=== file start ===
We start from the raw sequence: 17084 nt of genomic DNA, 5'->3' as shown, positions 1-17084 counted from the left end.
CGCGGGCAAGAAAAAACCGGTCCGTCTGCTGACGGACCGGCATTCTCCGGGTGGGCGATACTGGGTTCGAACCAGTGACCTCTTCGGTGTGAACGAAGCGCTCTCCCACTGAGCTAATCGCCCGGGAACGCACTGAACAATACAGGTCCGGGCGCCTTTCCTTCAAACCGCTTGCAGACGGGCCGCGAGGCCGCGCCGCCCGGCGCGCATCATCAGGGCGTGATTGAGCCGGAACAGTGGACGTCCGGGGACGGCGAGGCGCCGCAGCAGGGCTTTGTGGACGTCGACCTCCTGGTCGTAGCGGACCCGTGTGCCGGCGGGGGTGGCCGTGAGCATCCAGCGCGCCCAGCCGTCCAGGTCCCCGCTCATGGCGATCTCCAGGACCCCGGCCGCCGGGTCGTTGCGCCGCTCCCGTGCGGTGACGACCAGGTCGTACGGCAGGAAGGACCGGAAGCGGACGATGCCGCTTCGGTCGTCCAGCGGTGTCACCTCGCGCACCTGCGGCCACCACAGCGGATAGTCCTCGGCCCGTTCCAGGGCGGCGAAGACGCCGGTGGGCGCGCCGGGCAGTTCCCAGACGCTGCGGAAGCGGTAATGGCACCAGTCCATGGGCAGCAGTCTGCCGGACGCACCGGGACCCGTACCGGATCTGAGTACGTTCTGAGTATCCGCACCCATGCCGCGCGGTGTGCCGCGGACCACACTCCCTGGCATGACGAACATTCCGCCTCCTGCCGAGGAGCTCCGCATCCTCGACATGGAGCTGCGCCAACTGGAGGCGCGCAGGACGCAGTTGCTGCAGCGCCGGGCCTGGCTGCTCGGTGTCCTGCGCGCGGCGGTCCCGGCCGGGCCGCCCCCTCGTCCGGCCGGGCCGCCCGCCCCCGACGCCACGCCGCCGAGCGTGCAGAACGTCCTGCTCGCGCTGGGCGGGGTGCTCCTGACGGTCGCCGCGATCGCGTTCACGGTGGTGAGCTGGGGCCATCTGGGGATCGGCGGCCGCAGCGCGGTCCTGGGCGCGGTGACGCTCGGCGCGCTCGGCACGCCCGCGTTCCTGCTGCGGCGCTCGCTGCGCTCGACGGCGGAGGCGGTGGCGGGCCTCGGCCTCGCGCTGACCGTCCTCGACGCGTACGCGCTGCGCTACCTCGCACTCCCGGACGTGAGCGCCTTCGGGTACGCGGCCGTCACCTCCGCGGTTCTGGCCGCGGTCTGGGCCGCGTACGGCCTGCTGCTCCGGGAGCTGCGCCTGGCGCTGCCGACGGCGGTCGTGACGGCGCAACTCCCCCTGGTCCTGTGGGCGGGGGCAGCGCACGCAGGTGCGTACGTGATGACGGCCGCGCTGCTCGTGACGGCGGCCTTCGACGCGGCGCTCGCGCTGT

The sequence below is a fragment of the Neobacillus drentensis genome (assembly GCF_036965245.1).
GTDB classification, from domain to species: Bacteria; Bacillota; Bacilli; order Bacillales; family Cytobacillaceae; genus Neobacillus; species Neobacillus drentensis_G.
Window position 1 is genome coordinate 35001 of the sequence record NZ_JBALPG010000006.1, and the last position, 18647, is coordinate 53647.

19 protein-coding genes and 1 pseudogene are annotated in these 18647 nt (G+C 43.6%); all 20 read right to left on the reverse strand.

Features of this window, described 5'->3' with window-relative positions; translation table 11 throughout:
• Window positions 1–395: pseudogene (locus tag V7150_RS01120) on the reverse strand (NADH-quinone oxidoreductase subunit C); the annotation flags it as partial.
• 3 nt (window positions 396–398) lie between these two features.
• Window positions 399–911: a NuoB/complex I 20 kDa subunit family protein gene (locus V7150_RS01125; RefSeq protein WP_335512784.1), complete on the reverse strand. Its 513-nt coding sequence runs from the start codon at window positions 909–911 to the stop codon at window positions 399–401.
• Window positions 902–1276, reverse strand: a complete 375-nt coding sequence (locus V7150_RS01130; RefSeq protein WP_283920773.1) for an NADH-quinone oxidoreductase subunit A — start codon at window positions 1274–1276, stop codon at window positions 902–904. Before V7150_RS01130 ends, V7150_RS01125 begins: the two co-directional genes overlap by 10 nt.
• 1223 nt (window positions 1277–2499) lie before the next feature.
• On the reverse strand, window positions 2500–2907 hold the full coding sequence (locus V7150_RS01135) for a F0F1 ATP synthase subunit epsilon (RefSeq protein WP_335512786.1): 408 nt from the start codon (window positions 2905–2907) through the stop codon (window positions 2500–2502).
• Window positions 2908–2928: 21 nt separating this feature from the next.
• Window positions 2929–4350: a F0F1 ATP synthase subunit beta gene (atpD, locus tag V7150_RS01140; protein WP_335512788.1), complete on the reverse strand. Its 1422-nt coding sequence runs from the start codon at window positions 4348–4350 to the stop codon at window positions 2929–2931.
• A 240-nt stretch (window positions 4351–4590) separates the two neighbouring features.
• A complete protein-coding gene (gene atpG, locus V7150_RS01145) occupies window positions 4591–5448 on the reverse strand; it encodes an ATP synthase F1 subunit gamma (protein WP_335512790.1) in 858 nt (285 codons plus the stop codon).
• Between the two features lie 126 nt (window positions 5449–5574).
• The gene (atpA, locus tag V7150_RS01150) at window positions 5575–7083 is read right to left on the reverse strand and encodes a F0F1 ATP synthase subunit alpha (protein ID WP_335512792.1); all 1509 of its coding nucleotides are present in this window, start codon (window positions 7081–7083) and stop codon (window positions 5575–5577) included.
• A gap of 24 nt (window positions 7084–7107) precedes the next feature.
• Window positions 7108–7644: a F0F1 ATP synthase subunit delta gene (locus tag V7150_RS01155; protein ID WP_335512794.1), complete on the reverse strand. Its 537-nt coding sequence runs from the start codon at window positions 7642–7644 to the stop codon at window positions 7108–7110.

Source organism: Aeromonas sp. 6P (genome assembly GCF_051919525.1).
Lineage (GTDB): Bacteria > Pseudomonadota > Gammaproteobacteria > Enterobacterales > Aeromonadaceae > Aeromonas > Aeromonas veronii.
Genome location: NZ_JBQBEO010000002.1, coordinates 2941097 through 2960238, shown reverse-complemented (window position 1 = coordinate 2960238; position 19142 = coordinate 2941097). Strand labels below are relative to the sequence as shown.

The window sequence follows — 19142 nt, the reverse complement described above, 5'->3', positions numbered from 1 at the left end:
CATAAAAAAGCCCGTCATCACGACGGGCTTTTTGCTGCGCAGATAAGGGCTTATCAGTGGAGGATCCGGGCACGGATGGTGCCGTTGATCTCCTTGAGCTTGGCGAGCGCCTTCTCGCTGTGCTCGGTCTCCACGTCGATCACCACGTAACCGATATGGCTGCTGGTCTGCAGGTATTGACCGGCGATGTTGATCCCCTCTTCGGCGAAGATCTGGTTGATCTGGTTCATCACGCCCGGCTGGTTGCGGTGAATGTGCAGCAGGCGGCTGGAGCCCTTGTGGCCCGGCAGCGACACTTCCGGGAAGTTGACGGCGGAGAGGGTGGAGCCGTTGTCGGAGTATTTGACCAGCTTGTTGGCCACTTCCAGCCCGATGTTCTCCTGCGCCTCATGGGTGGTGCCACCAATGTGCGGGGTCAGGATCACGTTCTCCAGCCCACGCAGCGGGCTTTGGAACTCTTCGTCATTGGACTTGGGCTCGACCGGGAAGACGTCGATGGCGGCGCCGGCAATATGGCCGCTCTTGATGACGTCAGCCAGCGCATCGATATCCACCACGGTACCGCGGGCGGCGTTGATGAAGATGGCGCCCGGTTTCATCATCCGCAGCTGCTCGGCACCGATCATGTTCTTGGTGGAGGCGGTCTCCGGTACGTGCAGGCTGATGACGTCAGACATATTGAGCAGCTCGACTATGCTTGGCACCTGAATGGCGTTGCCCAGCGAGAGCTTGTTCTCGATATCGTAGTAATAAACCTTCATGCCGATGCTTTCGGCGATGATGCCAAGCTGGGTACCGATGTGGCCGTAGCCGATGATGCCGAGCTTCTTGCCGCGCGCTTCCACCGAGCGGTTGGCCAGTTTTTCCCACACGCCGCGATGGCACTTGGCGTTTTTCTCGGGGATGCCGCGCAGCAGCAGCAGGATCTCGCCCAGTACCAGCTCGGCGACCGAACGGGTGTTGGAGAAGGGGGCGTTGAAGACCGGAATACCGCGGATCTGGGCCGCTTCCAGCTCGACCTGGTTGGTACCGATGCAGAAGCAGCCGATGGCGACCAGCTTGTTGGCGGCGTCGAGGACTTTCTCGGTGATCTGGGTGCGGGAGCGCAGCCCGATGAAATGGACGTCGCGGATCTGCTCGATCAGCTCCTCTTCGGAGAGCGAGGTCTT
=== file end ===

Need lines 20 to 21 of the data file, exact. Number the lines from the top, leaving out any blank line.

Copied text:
• A gap of 24 nt (window positions 7084–7107) precedes the next feature.
• Window positions 7108–7644: a F0F1 ATP synthase subunit delta gene (locus tag V7150_RS01155; protein ID WP_335512794.1), complete on the reverse strand. Its 537-nt coding sequence runs from the start codon at window positions 7642–7644 to the stop codon at window positions 7108–7110.